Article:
Is Inflation Domestic or Global? Evidence from Emerging Markets


Rudolfs Bems ; Francesca Caselli ; Francesco Grigoli ; Bertrand Gruss ; Weicheng Lian

Publication Date:

November 8, 2018

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Disclaimer: IMF Working Papers describe research in progress by the author(s) and are published to elicit comments and to encourage debate. The views expressed in IMF Working Papers are those of the author(s) and do not necessarily represent the views of the IMF, its Executive Board, or IMF management.


Following a period of disinflation during the 1990s and early 2000s, inflation in emerging markets has remained remarkably low and stable. Was this related to a global disinflation environment triggered by China's integration into world trade and the broader globalization in these economies, or to better domestic policies? In this paper, we review the inflation performance in a sample of 19 large emerging markets in the past couple of decades and quantify the impact of domestic and global factors in determining inflation. We document that the level, volatility, and persistence of inflation declined significantly, albeit not uniformly. Our results suggest that longer-term inflation expectations, linked to domestic factors, were the main determinant of inflation. External factors played a considerably smaller role. The results are a useful piece of evidence as emerging markets craft their monetary policies to navigate the future shift in global financial conditions.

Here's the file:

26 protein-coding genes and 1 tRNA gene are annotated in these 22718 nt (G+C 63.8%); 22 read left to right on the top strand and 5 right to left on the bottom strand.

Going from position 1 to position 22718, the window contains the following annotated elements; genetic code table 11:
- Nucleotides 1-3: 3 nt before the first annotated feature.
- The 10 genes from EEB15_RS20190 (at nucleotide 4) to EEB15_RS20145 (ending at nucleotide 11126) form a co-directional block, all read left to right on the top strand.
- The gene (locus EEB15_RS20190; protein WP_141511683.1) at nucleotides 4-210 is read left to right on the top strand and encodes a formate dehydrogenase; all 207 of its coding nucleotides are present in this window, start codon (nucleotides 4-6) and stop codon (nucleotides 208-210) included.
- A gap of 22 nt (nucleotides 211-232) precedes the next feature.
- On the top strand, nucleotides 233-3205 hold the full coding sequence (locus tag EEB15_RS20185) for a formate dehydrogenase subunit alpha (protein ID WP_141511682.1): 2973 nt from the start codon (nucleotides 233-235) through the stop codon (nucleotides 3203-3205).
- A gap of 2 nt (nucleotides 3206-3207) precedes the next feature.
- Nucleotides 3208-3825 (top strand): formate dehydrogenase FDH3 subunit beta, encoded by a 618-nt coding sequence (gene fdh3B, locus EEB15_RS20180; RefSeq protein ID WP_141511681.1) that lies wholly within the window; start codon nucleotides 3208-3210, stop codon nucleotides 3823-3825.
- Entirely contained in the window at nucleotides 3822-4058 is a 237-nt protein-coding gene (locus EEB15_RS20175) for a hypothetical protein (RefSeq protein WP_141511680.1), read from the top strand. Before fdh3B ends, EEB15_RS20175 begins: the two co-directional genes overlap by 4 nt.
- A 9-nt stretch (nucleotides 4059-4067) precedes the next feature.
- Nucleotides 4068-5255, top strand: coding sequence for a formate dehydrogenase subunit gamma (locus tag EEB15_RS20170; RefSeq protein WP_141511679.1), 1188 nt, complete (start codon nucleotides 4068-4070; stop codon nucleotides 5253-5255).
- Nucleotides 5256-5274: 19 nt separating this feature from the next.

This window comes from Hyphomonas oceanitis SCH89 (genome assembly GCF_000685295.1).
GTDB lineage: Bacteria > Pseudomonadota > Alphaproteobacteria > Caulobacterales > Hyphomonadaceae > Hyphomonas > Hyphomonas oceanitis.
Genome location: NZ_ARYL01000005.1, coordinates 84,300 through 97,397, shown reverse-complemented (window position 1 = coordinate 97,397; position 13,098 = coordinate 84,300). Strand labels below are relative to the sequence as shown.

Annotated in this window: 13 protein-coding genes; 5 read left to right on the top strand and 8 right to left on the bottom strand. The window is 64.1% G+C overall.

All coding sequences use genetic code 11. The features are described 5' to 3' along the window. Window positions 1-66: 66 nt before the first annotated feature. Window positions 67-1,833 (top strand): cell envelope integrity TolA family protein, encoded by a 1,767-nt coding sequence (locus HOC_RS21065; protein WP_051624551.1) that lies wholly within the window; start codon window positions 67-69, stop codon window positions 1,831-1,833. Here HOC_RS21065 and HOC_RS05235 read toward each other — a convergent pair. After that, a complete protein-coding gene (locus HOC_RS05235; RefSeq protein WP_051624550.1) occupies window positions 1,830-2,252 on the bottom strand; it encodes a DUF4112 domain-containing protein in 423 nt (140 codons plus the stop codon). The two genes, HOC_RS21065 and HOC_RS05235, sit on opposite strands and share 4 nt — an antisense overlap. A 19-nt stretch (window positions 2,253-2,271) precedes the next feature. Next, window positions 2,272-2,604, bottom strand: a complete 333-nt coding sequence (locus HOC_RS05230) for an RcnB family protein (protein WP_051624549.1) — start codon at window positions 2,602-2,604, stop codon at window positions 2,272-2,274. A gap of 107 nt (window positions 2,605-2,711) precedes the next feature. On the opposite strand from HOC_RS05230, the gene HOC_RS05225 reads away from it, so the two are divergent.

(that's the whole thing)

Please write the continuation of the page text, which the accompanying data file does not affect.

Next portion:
Working Paper No. 2018/241



Publication Date:

November 8, 2018



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